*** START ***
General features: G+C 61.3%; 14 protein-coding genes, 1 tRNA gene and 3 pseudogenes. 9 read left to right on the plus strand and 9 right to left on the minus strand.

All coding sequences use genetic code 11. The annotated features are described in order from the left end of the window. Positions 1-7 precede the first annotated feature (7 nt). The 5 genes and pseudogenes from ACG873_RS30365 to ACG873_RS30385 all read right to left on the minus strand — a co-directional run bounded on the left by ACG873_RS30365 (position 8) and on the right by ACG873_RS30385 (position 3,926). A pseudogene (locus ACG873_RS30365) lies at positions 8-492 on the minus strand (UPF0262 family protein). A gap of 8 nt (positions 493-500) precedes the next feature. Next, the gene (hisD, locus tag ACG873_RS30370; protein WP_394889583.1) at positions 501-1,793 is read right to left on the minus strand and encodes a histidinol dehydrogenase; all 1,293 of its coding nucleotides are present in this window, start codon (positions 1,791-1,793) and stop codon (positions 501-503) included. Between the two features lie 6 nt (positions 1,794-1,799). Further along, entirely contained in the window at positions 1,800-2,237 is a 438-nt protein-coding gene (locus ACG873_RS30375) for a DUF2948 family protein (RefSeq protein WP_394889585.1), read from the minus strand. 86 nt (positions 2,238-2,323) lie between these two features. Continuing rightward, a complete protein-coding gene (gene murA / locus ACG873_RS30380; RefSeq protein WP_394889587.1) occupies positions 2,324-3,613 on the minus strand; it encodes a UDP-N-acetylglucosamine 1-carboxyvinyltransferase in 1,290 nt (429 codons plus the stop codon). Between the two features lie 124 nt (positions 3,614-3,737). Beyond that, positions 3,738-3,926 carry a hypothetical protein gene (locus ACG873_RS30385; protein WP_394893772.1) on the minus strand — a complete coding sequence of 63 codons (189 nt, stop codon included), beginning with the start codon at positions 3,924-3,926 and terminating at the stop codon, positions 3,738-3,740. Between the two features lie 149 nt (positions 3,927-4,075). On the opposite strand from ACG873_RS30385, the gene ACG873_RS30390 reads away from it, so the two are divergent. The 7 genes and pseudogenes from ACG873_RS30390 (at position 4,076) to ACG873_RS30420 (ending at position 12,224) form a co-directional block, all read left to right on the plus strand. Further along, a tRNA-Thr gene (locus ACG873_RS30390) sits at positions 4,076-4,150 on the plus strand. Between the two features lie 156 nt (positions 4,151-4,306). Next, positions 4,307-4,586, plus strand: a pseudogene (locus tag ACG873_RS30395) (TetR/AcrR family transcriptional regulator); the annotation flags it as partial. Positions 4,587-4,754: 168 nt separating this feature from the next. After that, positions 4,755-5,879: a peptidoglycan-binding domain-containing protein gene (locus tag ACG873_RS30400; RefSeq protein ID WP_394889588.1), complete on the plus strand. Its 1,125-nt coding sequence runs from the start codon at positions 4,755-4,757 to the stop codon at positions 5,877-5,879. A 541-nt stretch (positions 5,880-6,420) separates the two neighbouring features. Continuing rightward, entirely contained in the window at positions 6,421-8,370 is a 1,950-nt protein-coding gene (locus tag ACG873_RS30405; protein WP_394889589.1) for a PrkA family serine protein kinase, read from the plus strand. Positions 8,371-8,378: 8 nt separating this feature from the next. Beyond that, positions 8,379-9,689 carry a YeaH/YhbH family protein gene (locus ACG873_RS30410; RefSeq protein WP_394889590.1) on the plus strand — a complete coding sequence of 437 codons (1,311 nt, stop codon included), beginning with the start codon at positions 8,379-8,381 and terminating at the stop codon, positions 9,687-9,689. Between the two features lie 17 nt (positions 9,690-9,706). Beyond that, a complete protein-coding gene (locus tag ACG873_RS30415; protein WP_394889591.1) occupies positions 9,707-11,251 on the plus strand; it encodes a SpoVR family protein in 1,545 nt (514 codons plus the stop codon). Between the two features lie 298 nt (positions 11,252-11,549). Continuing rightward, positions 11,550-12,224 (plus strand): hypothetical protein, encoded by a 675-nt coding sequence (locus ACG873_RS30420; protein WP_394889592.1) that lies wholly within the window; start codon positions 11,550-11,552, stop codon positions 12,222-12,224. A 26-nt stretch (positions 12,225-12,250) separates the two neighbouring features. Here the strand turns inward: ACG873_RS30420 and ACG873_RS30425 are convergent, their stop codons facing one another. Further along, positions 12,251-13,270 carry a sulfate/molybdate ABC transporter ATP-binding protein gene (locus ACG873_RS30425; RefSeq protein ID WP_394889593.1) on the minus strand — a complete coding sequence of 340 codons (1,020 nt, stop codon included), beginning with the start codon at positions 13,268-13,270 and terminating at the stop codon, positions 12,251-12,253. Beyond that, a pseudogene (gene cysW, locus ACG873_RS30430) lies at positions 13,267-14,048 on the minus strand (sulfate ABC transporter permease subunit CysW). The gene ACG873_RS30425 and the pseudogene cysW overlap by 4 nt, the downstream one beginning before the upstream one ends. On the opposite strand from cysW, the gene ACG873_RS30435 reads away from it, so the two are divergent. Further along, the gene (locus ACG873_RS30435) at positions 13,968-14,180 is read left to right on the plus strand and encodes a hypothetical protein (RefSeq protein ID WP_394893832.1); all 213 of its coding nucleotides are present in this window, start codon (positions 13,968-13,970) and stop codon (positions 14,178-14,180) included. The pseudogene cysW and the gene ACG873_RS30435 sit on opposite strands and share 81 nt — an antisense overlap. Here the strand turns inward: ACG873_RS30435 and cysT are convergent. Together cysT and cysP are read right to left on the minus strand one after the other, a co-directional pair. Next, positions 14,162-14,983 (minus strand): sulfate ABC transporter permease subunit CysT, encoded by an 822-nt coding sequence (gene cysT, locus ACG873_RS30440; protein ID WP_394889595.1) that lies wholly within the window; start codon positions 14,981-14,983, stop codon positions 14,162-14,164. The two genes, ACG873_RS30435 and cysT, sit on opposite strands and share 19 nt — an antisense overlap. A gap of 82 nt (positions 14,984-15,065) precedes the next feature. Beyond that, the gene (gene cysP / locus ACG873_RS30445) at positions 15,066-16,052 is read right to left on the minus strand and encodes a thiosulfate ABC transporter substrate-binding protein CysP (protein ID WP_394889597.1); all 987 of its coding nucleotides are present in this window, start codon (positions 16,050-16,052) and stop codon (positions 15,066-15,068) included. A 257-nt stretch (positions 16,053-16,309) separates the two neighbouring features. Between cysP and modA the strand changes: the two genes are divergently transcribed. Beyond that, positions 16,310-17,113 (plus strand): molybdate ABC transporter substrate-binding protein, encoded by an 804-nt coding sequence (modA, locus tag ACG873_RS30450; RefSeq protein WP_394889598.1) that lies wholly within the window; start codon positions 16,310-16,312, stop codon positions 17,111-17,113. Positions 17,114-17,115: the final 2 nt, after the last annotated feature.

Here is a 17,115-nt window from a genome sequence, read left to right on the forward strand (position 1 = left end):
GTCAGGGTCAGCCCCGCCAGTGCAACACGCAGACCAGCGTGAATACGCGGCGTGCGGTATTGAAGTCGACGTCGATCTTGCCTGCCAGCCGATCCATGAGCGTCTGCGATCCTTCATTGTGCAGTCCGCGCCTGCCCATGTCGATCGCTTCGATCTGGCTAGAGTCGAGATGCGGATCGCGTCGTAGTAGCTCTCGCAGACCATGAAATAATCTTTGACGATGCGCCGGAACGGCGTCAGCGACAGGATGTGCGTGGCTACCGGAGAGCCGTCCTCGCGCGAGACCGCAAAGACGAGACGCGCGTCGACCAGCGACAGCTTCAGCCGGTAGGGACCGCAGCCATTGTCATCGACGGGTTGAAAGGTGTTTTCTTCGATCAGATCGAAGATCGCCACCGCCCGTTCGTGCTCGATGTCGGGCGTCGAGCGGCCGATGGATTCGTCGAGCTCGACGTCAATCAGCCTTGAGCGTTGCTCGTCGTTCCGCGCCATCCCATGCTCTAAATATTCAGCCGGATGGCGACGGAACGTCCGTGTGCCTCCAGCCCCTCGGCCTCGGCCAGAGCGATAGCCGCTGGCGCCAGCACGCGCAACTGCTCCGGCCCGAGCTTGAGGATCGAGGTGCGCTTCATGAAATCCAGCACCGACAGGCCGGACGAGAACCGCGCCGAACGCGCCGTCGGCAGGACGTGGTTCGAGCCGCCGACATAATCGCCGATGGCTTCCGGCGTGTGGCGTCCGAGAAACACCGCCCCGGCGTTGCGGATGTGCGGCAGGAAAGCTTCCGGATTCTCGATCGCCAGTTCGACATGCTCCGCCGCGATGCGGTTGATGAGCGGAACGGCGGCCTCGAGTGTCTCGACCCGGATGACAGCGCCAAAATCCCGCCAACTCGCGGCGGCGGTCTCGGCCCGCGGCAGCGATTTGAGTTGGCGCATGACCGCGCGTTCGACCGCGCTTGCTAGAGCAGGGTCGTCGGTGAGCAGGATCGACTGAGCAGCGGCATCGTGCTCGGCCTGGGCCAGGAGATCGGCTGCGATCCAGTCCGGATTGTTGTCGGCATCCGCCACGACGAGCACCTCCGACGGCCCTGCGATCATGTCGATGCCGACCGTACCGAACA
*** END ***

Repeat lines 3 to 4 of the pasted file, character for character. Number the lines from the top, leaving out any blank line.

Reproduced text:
Here is a 17,115-nt window from a genome sequence, read left to right on the forward strand (position 1 = left end):
GTCAGGGTCAGCCCCGCCAGTGCAACACGCAGACCAGCGTGAATACGCGGCGTGCGGTATTGAAGTCGACGTCGATCTTGCCTGCCAGCCGATCCATGAGCGTCTGCGATCCTTCATTGTGCAGTCCGCGCCTGCCCATGTCGATCGCTTCGATCTGGCTAGAGTCGAGATGCGGATCGCGTCGTAGTAGCTCTCGCAGACCATGAAATAATCTTTGACGATGCGCCGGAACGGCGTCAGCGACAGGATGTGCGTGGCTACCGGAGAGCCGTCCTCGCGCGAGACCGCAAAGACGAGACGCGCGTCGACCAGCGACAGCTTCAGCCGGTAGGGACCGCAGCCATTGTCATCGACGGGTTGAAAGGTGTTTTCTTCGATCAGATCGAAGATCGCCACCGCCCGTTCGTGCTCGATGTCGGGCGTCGAGCGGCCGATGGATTCGTCGAGCTCGACGTCAATCAGCCTTGAGCGTTGCTCGTCGTTCCGCGCCATCCCATGCTCTAAATATTCAGCCGGATGGCGACGGAACGTCCGTGTGCCTCCAGCCCCTCGGCCTCGGCCAGAGCGATAGCCGCTGGCGCCAGCACGCGCAACTGCTCCGGCCCGAGCTTGAGGATCGAGGTGCGCTTCATGAAATCCAGCACCGACAGGCCGGACGAGAACCGCGCCGAACGCGCCGTCGGCAGGACGTGGTTCGAGCCGCCGACATAATCGCCGATGGCTTCCGGCGTGTGGCGTCCGAGAAACACCGCCCCGGCGTTGCGGATGTGCGGCAGGAAAGCTTCCGGATTCTCGATCGCCAGTTCGACATGCTCCGCCGCGATGCGGTTGATGAGCGGAACGGCGGCCTCGAGTGTCTCGACCCGGATGACAGCGCCAAAATCCCGCCAACTCGCGGCGGCGGTCTCGGCCCGCGGCAGCGATTTGAGTTGGCGCATGACCGCGCGTTCGACCGCGCTTGCTAGAGCAGGGTCGTCGGTGAGCAGGATCGACTGAGCAGCGGCATCGTGCTCGGCCTGGGCCAGGAGATCGGCTGCGATCCAGTCCGGATTGTTGTCGGCATCCGCCACGACGAGCACCTCCGACGGCCCTGCGATCATGTCGATGCCGACCGTACCGAACA